Ashura in Iran and what it means
WANA (July 28) – It is that time of year again. Muharram is the first month of the Islamic calendar… since it is lunar, Muharram moves from year to year.
This year, Ashura, the 10th day of Muharram, falls on Friday in the country. If you happen to be in Iran or other countries with sizeable Shia communities, you will be presented with an immersive cultural experience. Streets are decorated with banners and flags, primarily red and black. People have set up stands giving away food and drinks (known generically as Nazri), and chanting of elegies and chest-beating happens throughout the day as tears run down the grief-stricken faces of mourners from all walks of life. The beat of the drums from “dasteh”- literally meaning group- will make the hair on your body rise.
But what is Ashura?
In history, Ashura marks the day of salvation for Moses and the Israelites, who successfully escaped from Biblical Egypt (where they were enslaved and persecuted) after Moses called upon God’s power to part the Red Sea.
But for Shia Muslims, Ashura is known for the battle of Karbala and the martyrdom of the prophet of Islam’s grandson, Imam Hussein.
The Battle of Karbala took place during the period of decay resulting from the succession of Yazid I in 680 AD.
Immediately after his succession, Yazid instructed the governor of Medina (a city in modern-day Saudi Arabia) to compel Ḥussein ibn Ali and a few other prominent figures to pledge their allegiance.
Hussein was highly respected within society as the grandson of prophet Muhammad (pbuh), and his endorsement would have carried great weight, providing legitimacy to Yazid’s corrupt government. But Hussein was a man of morals who strived for social justice and refused to swear allegiance.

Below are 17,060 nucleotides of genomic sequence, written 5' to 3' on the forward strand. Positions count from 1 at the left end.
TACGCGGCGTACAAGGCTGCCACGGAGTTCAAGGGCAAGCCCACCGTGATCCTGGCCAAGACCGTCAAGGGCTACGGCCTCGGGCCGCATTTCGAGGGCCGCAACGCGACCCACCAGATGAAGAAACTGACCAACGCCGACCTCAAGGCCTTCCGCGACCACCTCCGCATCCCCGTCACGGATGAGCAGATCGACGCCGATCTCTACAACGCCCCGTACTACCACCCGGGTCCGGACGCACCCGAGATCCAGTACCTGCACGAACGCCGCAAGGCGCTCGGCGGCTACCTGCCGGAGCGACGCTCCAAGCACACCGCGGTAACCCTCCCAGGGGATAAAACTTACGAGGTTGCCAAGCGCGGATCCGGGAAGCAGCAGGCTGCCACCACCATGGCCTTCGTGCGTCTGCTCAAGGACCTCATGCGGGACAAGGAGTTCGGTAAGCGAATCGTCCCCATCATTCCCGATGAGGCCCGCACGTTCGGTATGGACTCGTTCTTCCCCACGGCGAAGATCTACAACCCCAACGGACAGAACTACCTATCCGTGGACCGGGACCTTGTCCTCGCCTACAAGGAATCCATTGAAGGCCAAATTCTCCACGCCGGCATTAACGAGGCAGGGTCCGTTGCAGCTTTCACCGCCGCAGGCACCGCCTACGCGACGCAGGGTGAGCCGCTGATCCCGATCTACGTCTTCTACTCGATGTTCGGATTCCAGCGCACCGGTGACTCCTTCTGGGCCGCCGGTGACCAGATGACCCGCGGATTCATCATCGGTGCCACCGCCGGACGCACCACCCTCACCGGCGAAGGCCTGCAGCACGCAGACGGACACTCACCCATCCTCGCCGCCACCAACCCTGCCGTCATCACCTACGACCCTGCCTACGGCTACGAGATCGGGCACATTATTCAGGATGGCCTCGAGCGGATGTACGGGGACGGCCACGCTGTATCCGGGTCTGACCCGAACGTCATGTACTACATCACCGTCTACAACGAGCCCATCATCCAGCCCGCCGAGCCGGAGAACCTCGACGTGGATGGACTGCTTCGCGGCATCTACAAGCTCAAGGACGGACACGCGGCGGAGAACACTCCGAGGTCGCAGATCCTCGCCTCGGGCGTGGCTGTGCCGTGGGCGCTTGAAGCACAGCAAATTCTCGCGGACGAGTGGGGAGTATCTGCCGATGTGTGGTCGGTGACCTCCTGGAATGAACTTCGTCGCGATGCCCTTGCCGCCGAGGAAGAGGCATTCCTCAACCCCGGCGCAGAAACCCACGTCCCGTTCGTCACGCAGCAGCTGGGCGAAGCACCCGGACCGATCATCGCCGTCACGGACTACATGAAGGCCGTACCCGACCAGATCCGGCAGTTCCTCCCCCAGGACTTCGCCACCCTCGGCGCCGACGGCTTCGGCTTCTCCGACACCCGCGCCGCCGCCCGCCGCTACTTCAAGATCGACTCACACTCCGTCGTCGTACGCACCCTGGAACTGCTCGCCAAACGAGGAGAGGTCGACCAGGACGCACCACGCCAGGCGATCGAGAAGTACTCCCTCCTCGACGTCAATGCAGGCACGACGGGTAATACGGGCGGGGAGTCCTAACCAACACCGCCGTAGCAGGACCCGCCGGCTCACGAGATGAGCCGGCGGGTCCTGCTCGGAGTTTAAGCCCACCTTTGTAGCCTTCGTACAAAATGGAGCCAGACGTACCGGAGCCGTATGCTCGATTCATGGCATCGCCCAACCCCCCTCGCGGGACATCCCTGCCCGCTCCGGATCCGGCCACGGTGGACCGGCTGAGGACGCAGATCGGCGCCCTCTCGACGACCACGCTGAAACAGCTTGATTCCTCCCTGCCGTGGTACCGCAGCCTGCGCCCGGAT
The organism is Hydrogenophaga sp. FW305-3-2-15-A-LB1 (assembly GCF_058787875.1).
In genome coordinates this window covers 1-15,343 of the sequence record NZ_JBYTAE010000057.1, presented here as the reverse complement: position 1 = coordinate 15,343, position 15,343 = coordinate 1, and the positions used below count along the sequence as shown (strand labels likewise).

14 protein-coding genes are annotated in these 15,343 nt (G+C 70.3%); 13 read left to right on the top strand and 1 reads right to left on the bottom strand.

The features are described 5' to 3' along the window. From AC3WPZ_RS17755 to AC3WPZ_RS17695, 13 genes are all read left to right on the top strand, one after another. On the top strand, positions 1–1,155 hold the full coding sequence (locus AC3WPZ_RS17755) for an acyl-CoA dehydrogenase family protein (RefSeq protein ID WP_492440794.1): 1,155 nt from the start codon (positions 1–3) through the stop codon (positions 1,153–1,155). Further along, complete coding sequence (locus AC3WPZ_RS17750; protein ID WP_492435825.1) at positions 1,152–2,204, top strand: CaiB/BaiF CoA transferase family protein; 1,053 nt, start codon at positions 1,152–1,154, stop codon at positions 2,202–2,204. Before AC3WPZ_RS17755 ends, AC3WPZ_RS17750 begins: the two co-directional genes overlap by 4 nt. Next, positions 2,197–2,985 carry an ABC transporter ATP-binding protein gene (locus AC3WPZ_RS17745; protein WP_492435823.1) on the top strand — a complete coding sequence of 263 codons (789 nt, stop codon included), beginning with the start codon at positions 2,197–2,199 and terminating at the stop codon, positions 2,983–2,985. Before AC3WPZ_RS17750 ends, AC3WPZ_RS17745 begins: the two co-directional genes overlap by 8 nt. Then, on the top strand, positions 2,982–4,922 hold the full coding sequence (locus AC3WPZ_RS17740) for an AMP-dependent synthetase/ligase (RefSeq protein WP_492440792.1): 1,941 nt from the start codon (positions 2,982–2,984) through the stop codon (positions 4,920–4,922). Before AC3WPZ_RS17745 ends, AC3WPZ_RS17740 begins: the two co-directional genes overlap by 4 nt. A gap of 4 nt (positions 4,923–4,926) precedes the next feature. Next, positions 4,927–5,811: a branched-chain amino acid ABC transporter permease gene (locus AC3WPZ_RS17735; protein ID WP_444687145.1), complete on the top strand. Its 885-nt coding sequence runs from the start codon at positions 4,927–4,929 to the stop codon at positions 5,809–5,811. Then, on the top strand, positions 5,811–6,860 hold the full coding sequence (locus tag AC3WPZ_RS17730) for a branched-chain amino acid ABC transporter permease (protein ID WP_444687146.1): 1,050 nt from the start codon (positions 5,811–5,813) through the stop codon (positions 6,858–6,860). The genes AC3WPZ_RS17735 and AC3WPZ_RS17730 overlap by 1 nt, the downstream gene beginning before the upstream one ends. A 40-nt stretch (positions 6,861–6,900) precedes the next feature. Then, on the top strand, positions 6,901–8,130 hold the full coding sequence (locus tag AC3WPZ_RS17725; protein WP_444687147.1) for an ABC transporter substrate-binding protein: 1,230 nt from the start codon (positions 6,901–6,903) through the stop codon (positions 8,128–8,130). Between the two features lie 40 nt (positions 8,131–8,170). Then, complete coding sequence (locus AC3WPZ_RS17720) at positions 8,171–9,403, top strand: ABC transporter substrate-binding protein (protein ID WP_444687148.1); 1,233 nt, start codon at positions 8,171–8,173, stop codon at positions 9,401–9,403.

So, accompanied by his household, his sons, brothers and sisters, and their children, he left Medina to seek asylum in Mecca.
In Mecca, he learned that Yazid had sent assassins to kill him during the Hajj. To preserve the sanctity of the city and of the holy Kaaba, Hussein abandoned his Hajj. He encouraged his companions to follow him to Kufa (a city in modern-day Iraq), where thousands had written letters inviting the Imam to go there.
On the way, Ḥussein found that his messenger to Kufa had been killed and encountered the vanguard of the army of Ubaydullah ibn Ziyad. Ḥe reminded them of their invitation and said he intended to proceed with their support; however, he added that if they were now opposed to his coming, he would return to Mecca.
When the army urged him to take another route, he turned and reached Karbala, where the troops forced him to stop. Ziyad instructed Umar ibn Sa’ad, the head of the Kufan army, to cut off their access to the water of the Euphrates.
The Battle of Karbala lasted from sunrise to sunset on 10 October 680 (Muharram 10, 61 AH). Hussein’s small group of companions and family members, which were 72 men plus women and children, fought against Umar ibn Sa’ad’s army near the Euphrates.
Once the Umayyad troops had murdered Ḥussein and his comrades, they looted the tents and stripped the women of their jewelry.
On the eve of Ashura, known as Tasu’a, mourners remember Abbas ibn Ali, Imam Hussein’s brother, who was brutally martyred shortly before him while bringing water to women and children in their camp, who had been deprived of drinking water for days due to a siege by the enemy forces.
Shia Muslims worldwide mourn the martyrdom anniversary of Imam Hussein while reciting the events of the battle in detail. The tremor of the horrific calamity that struck the prophet’s household is repeated for Muslims to remember how their Imam put everything he had on the line to preserve justice, even his 6-month-old son.
Every year, hundreds of thousands of pilgrims from Iran and other countries head to the holy Iraqi city of Karbala — where Imam Hussein’s shrine is located — to mark Ashura.
Imam al-Hussein’s martyrdom is considered a symbol of humanity’s struggle against injustice, tyranny, and oppression, the cause for which Imam Hussein was martyred. As many Islamic scholars have said, it is Ashura that has kept Islam alive.
WANA writer / F. Fazaeli / July 28, 2023